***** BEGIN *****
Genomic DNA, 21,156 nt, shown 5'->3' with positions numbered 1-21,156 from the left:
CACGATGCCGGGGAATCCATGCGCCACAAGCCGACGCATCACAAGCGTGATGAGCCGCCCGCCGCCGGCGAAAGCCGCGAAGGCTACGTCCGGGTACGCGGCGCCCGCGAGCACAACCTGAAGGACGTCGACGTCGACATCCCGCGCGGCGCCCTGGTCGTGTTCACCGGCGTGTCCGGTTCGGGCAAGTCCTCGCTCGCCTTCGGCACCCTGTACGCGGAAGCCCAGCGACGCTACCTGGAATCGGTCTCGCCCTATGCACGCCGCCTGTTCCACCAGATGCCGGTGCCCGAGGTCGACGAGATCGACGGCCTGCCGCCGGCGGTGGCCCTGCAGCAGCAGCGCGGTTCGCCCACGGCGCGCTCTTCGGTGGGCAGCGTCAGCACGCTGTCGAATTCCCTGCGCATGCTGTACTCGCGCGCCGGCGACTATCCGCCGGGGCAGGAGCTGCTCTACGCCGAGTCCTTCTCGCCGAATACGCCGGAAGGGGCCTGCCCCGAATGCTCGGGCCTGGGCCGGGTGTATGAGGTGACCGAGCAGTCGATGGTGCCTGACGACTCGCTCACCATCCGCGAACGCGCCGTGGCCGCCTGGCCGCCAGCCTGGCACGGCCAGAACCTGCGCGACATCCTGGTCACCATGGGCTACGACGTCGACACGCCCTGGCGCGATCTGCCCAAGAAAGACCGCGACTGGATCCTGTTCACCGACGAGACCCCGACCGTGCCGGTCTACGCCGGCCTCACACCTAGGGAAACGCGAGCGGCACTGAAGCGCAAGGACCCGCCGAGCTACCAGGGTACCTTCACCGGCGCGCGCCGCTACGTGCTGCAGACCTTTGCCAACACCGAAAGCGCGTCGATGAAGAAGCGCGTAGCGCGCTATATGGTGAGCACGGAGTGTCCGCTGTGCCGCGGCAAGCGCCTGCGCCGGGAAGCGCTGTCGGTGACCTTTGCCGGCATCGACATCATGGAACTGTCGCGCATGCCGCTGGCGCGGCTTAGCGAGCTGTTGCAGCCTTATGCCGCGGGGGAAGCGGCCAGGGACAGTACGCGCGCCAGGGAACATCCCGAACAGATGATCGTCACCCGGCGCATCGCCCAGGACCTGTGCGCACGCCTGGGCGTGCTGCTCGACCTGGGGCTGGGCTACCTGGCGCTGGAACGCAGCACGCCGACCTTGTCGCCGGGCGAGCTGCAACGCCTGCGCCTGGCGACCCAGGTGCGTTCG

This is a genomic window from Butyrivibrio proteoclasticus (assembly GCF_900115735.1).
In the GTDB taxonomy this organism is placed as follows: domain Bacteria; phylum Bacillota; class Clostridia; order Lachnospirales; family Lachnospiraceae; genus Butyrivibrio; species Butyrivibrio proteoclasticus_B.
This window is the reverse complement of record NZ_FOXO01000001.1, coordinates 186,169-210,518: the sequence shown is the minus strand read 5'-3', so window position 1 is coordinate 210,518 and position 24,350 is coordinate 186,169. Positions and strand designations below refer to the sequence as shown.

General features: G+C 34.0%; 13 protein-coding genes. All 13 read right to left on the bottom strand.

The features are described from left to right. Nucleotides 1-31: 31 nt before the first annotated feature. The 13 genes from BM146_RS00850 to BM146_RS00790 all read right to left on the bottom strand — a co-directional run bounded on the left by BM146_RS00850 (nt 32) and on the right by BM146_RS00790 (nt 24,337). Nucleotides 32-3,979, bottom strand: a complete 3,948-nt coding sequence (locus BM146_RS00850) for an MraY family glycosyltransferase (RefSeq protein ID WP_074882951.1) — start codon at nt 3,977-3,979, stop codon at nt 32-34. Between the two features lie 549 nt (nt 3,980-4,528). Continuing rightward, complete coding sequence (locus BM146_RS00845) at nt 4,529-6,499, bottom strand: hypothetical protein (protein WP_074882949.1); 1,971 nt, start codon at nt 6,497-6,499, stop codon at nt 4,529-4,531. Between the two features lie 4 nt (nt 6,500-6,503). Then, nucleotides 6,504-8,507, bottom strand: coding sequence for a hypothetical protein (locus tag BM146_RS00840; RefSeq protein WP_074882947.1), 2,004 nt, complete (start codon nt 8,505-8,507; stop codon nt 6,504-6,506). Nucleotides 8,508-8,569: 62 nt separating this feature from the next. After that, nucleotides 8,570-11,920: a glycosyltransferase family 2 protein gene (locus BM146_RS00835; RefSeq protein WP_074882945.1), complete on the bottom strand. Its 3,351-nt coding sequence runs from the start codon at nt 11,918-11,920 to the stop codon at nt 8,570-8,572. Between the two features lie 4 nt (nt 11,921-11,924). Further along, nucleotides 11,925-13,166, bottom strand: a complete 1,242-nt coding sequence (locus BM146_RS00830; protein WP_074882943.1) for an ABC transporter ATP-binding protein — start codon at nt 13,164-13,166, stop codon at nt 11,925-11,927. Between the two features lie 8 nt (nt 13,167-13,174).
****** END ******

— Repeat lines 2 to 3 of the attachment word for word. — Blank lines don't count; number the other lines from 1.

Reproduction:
CACGATGCCGGGGAATCCATGCGCCACAAGCCGACGCATCACAAGCGTGATGAGCCGCCCGCCGCCGGCGAAAGCCGCGAAGGCTACGTCCGGGTACGCGGCGCCCGCGAGCACAACCTGAAGGACGTCGACGTCGACATCCCGCGCGGCGCCCTGGTCGTGTTCACCGGCGTGTCCGGTTCGGGCAAGTCCTCGCTCGCCTTCGGCACCCTGTACGCGGAAGCCCAGCGACGCTACCTGGAATCGGTCTCGCCCTATGCACGCCGCCTGTTCCACCAGATGCCGGTGCCCGAGGTCGACGAGATCGACGGCCTGCCGCCGGCGGTGGCCCTGCAGCAGCAGCGCGGTTCGCCCACGGCGCGCTCTTCGGTGGGCAGCGTCAGCACGCTGTCGAATTCCCTGCGCATGCTGTACTCGCGCGCCGGCGACTATCCGCCGGGGCAGGAGCTGCTCTACGCCGAGTCCTTCTCGCCGAATACGCCGGAAGGGGCCTGCCCCGAATGCTCGGGCCTGGGCCGGGTGTATGAGGTGACCGAGCAGTCGATGGTGCCTGACGACTCGCTCACCATCCGCGAACGCGCCGTGGCCGCCTGGCCGCCAGCCTGGCACGGCCAGAACCTGCGCGACATCCTGGTCACCATGGGCTACGACGTCGACACGCCCTGGCGCGATCTGCCCAAGAAAGACCGCGACTGGATCCTGTTCACCGACGAGACCCCGACCGTGCCGGTCTACGCCGGCCTCACACCTAGGGAAACGCGAGCGGCACTGAAGCGCAAGGACCCGCCGAGCTACCAGGGTACCTTCACCGGCGCGCGCCGCTACGTGCTGCAGACCTTTGCCAACACCGAAAGCGCGTCGATGAAGAAGCGCGTAGCGCGCTATATGGTGAGCACGGAGTGTCCGCTGTGCCGCGGCAAGCGCCTGCGCCGGGAAGCGCTGTCGGTGACCTTTGCCGGCATCGACATCATGGAACTGTCGCGCATGCCGCTGGCGCGGCTTAGCGAGCTGTTGCAGCCTTATGCCGCGGGGGAAGCGGCCAGGGACAGTACGCGCGCCAGGGAACATCCCGAACAGATGATCGTCACCCGGCGCATCGCCCAGGACCTGTGCGCACGCCTGGGCGTGCTGCTCGACCTGGGGCTGGGCTACCTGGCGCTGGAACGCAGCACGCCGACCTTGTCGCCGGGCGAGCTGCAACGCCTGCGCCTGGCGACCCAGGTGCGTTCG

This is a genomic window from Butyrivibrio proteoclasticus (assembly GCF_900115735.1).